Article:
This week

Mind your triggers


Maria’s Midweek Mindfulness 


the Wednesday Whisper


Why bother getting mad when someone behaves how they always behave?

We all know someone who continues to behave ‘badly’. And it goes on and on until the recipient of the behaviour realises that the burden is on them to take an action like divorce. It’s usual for a post-divorce client to complain bitterly about their ex-partner’s behaviour a long time after the marriage has ended and I often find myself saying, “so all the reasons you divorced him or her in the first place are showing up the same as when you were married. Were you expecting something different?”  And it’s surprising how many people believe that somehow the shock of severance would give them enough food for thought to change their behaviour. It doesn’t.

Experience tells me it’s apparent that what’s really going on is that we are mad at ourselves. Mad at ourselves for withstanding the behaviour for longer than we ever should. Mad at ourselves for overriding our own feelings. Mad at ourselves for believing that if we complained hard enough the other person would act on the depth of our pain. And, once we have taken that action to sever the relationship, we become mad at ourselves for feeling the immense pain worse than we when we were in it.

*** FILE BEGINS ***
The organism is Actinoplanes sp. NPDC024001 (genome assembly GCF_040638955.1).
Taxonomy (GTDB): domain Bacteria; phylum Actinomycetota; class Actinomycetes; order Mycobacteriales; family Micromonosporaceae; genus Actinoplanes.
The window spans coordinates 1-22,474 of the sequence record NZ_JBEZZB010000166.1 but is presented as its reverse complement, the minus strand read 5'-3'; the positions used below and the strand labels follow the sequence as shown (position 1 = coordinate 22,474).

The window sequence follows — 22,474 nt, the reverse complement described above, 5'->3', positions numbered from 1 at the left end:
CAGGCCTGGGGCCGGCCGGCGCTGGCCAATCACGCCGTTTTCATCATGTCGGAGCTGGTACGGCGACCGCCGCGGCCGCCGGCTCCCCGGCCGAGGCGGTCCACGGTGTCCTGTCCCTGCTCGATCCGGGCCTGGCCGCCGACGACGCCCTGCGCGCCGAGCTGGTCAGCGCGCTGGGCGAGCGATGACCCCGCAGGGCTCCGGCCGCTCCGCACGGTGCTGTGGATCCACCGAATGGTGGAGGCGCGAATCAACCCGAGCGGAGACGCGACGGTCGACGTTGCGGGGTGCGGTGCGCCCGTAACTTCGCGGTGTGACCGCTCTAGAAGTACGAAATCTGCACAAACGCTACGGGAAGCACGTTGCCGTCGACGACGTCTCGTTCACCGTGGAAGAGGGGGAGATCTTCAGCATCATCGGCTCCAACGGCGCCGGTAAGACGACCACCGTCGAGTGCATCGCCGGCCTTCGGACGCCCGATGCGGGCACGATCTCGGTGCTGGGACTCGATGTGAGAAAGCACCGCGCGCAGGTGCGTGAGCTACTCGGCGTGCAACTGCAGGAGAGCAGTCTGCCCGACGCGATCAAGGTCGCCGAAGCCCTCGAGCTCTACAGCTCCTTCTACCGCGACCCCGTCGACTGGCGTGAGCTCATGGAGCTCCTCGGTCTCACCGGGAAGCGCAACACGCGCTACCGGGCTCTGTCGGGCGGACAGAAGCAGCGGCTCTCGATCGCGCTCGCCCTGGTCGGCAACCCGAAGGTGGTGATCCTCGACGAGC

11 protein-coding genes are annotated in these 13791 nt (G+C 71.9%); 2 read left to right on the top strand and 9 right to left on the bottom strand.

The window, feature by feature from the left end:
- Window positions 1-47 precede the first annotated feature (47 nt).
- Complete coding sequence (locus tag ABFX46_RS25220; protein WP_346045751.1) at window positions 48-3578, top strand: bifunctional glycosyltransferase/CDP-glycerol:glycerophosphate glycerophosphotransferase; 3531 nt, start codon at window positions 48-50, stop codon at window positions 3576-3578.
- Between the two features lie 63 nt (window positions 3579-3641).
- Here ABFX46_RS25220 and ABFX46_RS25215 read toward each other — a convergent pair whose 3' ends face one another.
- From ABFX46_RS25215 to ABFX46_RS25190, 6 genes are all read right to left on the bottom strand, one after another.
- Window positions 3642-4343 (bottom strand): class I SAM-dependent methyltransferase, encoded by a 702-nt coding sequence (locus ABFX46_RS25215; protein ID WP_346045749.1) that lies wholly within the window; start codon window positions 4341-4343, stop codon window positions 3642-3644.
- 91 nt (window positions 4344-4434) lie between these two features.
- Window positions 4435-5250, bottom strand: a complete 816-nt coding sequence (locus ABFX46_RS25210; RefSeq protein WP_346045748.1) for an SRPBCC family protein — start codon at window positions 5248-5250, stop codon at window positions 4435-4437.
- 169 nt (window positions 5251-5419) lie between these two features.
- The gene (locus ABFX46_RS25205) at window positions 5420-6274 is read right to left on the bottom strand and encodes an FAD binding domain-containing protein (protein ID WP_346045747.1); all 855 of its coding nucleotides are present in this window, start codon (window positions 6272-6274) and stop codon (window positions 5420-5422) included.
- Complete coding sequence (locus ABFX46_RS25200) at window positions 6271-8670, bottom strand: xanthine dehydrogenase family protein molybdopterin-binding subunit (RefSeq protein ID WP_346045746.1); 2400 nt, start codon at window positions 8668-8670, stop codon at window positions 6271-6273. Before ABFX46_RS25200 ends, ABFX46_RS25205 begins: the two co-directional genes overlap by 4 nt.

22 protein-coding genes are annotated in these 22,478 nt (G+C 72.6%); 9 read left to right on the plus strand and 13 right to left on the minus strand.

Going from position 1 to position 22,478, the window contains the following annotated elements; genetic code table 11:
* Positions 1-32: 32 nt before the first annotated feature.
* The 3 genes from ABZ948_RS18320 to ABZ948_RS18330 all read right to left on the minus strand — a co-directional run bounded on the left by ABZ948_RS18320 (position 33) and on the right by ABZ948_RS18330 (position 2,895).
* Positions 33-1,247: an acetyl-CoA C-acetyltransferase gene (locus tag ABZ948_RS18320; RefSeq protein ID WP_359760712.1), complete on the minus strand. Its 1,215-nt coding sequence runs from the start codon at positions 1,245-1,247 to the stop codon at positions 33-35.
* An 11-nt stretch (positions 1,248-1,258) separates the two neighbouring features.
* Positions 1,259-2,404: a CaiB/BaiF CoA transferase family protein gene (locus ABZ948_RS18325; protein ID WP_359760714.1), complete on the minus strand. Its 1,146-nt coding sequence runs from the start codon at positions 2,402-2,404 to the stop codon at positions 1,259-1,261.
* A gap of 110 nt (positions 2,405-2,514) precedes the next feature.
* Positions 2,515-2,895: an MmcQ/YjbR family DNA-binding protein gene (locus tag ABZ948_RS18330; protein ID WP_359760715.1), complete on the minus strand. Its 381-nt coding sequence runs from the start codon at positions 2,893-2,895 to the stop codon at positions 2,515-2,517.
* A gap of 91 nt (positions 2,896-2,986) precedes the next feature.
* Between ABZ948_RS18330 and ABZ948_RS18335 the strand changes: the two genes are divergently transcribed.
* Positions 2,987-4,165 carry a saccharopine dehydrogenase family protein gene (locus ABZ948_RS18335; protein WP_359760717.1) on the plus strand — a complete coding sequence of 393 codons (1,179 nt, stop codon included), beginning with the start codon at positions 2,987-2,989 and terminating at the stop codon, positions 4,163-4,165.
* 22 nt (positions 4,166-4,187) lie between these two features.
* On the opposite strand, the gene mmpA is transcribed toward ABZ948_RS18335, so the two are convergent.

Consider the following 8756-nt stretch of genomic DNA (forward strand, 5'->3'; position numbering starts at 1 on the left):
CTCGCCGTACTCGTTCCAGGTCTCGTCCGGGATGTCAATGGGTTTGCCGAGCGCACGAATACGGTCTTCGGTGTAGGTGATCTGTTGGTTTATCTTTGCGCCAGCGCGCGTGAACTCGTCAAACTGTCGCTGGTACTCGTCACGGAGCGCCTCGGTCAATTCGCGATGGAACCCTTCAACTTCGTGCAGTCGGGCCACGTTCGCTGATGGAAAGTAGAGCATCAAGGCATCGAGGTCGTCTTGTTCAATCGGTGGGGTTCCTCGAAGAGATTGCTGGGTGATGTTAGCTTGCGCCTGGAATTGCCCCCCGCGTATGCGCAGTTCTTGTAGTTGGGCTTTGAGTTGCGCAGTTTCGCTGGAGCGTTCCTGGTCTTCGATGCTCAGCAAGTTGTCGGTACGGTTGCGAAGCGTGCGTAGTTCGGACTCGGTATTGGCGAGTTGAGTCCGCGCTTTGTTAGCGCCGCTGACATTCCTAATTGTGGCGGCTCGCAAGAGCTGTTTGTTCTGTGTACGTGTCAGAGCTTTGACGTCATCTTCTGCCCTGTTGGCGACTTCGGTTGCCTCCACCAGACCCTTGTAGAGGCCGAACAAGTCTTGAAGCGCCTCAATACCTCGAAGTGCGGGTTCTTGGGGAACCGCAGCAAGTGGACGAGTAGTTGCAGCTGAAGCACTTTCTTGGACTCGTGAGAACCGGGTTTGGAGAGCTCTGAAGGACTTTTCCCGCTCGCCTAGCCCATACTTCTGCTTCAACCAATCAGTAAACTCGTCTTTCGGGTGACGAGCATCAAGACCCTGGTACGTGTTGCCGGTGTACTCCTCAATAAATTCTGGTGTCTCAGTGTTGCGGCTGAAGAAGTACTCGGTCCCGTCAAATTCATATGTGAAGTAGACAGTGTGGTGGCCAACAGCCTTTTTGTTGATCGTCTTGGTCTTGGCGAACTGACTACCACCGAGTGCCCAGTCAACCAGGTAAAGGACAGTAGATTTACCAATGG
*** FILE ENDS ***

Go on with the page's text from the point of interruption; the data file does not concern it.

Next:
So it’s pointless being mad at someone for doing what they have always done. It’s far better to recognise that what you have withstood requires healing and ask yourself what a healing process would look like.

Maria’s Midweek Mindfulness

One part of healing is telling our story in the hope that others will benefit and make better quality choices. I’m working out how and when to tell my story and if it’s a story worth telling.

The Wednesday Whisper

What do you need healing from? How will you get it?


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